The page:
by Barry Milyovsky | 26 Nov 2012 13:11 | Manhattan, United States | | Report spam→
I would HIGHLY recommend an i7 core. If you ever do video work, the i7 works so much better with complex graphics tasks than the i5. I have an older MacBookPro with i5 and friends with newer MBPs with i7 just fly when it comes to Final Cut or Lightroom. Definitely worth the money to get an i7.

by G. Morty Ortega | 27 Nov 2012 04:11 | Denton, TX, United States | | Report spam→
I’ll second the SSD recommendation.

by BignoseTW | 27 Nov 2012 10:11 | Taipei, Taiwan | | Report spam→
Hi Bruno,

I had many problems, developing my 12 MB-files with Lightroom 3.6 on a MacBook Pro 17“, 2,66 GHz Core 2 Duo with 8 GB RAM and an internal HD with 7200 rpm.

My files are on a external harddrive (RAID 5) connected with FW 800 with my MBP.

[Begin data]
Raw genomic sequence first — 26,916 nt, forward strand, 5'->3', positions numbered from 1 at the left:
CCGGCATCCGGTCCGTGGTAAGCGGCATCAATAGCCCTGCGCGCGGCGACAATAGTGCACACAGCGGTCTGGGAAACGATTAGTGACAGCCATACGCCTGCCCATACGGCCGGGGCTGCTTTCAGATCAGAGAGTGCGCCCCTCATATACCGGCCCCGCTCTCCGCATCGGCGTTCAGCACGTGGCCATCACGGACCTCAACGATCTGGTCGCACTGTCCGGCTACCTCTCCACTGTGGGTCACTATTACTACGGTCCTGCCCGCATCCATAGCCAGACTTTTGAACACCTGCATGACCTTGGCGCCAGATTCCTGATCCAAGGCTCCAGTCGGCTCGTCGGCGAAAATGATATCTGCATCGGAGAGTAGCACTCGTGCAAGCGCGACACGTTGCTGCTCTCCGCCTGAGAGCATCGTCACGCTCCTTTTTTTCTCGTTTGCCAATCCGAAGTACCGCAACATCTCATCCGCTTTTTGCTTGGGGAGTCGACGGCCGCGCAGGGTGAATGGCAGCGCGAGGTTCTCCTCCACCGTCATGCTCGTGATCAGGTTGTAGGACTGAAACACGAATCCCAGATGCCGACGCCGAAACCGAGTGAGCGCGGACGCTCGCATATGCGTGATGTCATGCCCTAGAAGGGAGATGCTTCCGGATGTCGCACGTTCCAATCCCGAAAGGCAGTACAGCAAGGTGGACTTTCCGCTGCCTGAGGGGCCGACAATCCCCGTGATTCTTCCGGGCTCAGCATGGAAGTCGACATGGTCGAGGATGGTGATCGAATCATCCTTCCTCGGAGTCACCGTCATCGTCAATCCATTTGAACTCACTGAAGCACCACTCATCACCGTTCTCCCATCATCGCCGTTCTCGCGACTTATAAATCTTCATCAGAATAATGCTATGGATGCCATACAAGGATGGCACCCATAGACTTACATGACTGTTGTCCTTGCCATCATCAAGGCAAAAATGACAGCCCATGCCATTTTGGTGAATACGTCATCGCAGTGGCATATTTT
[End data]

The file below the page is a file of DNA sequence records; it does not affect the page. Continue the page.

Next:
Lightroom 4 seem to be better running on the same machine, now with Mountain Lion, but it is still too slow.

My experience with and recommendation for a laptop:

Lightroom needs a very, very, very, …. fast processor if you work with the adjustment brushes, so you should take an i7. 8 GB RAM are o.k., but more is always better.

My experience with and recommendation for external harddrives:

I have a RAID 5 external HD connected with FW 800 and a QNAP network drive, connected with Gigabit Ethernet to the computer. Both are often too slow. Take an external HD with USB 3. USB 3 is much faster than FW 800 and Gigabit Ethernet.

The second fact is, that you cannot work with a Lightroom catalogue, that is located on a network drive. A network drive is formatted as EXT3 or EXT4 drive. All data have to be converted, when stored on a network drive. Lightroom doesn‘t support this with its catalogue data.